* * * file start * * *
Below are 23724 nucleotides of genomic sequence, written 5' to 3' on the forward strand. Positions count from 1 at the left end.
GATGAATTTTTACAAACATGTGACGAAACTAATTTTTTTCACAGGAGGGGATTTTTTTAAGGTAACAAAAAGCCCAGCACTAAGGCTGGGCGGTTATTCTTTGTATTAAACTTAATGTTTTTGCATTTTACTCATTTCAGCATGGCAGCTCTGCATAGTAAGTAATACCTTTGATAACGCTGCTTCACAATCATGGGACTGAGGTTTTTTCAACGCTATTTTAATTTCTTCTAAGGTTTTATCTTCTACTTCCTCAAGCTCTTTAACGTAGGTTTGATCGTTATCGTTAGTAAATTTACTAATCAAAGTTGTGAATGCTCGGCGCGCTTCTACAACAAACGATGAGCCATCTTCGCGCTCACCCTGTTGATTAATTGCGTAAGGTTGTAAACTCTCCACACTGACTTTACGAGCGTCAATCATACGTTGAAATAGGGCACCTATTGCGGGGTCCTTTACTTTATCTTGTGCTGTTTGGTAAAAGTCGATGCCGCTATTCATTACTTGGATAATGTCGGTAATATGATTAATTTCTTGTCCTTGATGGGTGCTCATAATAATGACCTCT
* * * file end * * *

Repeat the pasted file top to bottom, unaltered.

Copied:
Below are 23724 nucleotides of genomic sequence, written 5' to 3' on the forward strand. Positions count from 1 at the left end.
GATGAATTTTTACAAACATGTGACGAAACTAATTTTTTTCACAGGAGGGGATTTTTTTAAGGTAACAAAAAGCCCAGCACTAAGGCTGGGCGGTTATTCTTTGTATTAAACTTAATGTTTTTGCATTTTACTCATTTCAGCATGGCAGCTCTGCATAGTAAGTAATACCTTTGATAACGCTGCTTCACAATCATGGGACTGAGGTTTTTTCAACGCTATTTTAATTTCTTCTAAGGTTTTATCTTCTACTTCCTCAAGCTCTTTAACGTAGGTTTGATCGTTATCGTTAGTAAATTTACTAATCAAAGTTGTGAATGCTCGGCGCGCTTCTACAACAAACGATGAGCCATCTTCGCGCTCACCCTGTTGATTAATTGCGTAAGGTTGTAAACTCTCCACACTGACTTTACGAGCGTCAATCATACGTTGAAATAGGGCACCTATTGCGGGGTCCTTTACTTTATCTTGTGCTGTTTGGTAAAAGTCGATGCCGCTATTCATTACTTGGATAATGTCGGTAATATGATTAATTTCTTGTCCTTGATGGGTGCTCATAATAATGACCTCT